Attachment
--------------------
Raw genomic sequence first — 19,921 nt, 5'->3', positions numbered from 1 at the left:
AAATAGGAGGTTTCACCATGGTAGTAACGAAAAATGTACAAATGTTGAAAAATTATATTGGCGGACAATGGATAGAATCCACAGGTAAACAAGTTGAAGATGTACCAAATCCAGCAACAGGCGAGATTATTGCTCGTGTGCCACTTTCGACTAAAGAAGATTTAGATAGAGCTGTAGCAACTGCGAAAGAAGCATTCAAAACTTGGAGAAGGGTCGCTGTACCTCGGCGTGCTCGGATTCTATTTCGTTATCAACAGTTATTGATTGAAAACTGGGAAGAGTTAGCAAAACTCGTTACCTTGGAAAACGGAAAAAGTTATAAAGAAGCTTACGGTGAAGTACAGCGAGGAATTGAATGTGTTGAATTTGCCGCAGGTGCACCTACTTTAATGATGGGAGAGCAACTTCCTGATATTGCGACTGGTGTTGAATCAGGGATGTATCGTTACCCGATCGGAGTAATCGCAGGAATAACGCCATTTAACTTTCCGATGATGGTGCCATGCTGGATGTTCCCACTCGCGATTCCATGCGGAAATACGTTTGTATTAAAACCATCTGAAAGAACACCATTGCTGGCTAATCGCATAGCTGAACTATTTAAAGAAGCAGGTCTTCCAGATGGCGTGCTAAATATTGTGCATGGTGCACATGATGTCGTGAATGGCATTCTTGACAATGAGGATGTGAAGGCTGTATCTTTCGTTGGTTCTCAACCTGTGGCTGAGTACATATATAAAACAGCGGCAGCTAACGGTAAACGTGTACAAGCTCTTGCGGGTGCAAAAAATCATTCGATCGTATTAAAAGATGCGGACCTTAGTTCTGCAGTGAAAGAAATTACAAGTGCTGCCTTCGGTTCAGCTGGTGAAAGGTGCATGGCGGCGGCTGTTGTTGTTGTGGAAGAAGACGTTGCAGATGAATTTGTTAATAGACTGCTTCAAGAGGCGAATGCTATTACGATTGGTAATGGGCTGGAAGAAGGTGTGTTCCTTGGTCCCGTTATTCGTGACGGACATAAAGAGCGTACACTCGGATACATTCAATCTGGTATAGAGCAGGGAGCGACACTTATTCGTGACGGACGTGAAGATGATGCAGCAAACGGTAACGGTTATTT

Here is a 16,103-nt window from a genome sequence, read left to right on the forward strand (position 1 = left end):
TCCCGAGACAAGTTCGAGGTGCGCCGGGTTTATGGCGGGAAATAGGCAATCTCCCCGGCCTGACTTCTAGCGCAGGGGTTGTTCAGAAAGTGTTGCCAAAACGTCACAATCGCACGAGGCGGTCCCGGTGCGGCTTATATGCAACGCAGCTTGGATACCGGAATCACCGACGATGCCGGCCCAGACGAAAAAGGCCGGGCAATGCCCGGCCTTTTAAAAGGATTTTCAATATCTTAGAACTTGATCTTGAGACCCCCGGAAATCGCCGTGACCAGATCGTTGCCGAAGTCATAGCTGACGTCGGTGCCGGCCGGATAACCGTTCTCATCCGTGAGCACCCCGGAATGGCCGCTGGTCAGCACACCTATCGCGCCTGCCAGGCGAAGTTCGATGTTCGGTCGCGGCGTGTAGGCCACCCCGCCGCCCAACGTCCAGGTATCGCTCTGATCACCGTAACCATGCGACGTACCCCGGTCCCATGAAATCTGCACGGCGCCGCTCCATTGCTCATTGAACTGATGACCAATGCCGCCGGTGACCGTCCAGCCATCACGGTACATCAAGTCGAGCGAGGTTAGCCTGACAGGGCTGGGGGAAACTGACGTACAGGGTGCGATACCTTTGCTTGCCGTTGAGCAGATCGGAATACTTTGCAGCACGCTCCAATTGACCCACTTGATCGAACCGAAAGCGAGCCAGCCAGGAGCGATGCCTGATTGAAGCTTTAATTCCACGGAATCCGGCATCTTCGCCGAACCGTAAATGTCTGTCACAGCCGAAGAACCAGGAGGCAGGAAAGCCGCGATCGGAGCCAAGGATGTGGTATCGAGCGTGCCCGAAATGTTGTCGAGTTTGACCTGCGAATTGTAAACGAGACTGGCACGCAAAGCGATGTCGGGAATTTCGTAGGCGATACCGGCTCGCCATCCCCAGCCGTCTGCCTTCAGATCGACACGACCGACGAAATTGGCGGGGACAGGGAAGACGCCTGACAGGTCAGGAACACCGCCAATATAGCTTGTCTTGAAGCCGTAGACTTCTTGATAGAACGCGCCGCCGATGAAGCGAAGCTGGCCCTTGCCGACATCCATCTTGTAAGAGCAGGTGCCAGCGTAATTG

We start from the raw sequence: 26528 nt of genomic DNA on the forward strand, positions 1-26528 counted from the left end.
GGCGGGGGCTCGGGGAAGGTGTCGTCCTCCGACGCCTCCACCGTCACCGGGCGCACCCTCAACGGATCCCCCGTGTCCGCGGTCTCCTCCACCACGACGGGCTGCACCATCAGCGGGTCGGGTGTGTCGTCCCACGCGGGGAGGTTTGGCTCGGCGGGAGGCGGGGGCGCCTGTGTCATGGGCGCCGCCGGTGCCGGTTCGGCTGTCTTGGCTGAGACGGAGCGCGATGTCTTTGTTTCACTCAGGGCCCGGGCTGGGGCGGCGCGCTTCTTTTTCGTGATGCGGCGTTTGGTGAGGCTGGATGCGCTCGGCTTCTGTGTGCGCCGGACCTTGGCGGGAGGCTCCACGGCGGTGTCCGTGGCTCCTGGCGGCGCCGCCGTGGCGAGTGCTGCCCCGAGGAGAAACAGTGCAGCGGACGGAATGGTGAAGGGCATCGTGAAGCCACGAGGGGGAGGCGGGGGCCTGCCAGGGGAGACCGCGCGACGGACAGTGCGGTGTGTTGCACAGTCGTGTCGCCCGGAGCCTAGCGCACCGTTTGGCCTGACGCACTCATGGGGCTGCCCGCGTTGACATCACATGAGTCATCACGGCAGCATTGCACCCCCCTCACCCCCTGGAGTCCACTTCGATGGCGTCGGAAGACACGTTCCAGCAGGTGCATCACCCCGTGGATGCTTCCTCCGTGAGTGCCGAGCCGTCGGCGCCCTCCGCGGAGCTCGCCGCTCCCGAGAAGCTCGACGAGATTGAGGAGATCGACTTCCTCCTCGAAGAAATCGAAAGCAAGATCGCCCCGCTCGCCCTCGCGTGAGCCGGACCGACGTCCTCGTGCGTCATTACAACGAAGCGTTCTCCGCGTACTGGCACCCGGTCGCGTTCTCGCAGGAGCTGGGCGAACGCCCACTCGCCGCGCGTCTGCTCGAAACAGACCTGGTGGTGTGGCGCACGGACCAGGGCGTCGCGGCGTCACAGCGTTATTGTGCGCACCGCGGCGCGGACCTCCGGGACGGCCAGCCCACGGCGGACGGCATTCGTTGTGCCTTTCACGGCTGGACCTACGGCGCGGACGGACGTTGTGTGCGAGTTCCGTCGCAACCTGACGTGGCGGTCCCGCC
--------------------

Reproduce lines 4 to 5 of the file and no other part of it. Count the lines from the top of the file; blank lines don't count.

TCCCGAGACAAGTTCGAGGTGCGCCGGGTTTATGGCGGGAAATAGGCAATCTCCCCGGCCTGACTTCTAGCGCAGGGGTTGTTCAGAAAGTGTTGCCAAAACGTCACAATCGCACGAGGCGGTCCCGGTGCGGCTTATATGCAACGCAGCTTGGATACCGGAATCACCGACGATGCCGGCCCAGACGAAAAAGGCCGGGCAATGCCCGGCCTTTTAAAAGGATTTTCAATATCTTAGAACTTGATCTTGAGACCCCCGGAAATCGCCGTGACCAGATCGTTGCCGAAGTCATAGCTGACGTCGGTGCCGGCCGGATAACCGTTCTCATCCGTGAGCACCCCGGAATGGCCGCTGGTCAGCACACCTATCGCGCCTGCCAGGCGAAGTTCGATGTTCGGTCGCGGCGTGTAGGCCACCCCGCCGCCCAACGTCCAGGTATCGCTCTGATCACCGTAACCATGCGACGTACCCCGGTCCCATGAAATCTGCACGGCGCCGCTCCATTGCTCATTGAACTGATGACCAATGCCGCCGGTGACCGTCCAGCCATCACGGTACATCAAGTCGAGCGAGGTTAGCCTGACAGGGCTGGGGGAAACTGACGTACAGGGTGCGATACCTTTGCTTGCCGTTGAGCAGATCGGAATACTTTGCAGCACGCTCCAATTGACCCACTTGATCGAACCGAAAGCGAGCCAGCCAGGAGCGATGCCTGATTGAAGCTTTAATTCCACGGAATCCGGCATCTTCGCCGAACCGTAAATGTCTGTCACAGCCGAAGAACCAGGAGGCAGGAAAGCCGCGATCGGAGCCAAGGATGTGGTATCGAGCGTGCCCGAAATGTTGTCGAGTTTGACCTGCGAATTGTAAACGAGACTGGCACGCAAAGCGATGTCGGGAATTTCGTAGGCGATACCGGCTCGCCATCCCCAGCCGTCTGCCTTCAGATCGACACGACCGACGAAATTGGCGGGGACAGGGAAGACGCCTGACAGGTCAGGAACACCGCCAATATAGCTTGTCTTGAAGCCGTAGACTTCTTGATAGAACGCGCCGCCGATGAAGCGAAGCTGGCCCTTGCCGACATCCATCTTGTAAGAGCAGGTGCCAGCGTAATTG

We start from the raw sequence: 26528 nt of genomic DNA on the forward strand, positions 1-26528 counted from the left end.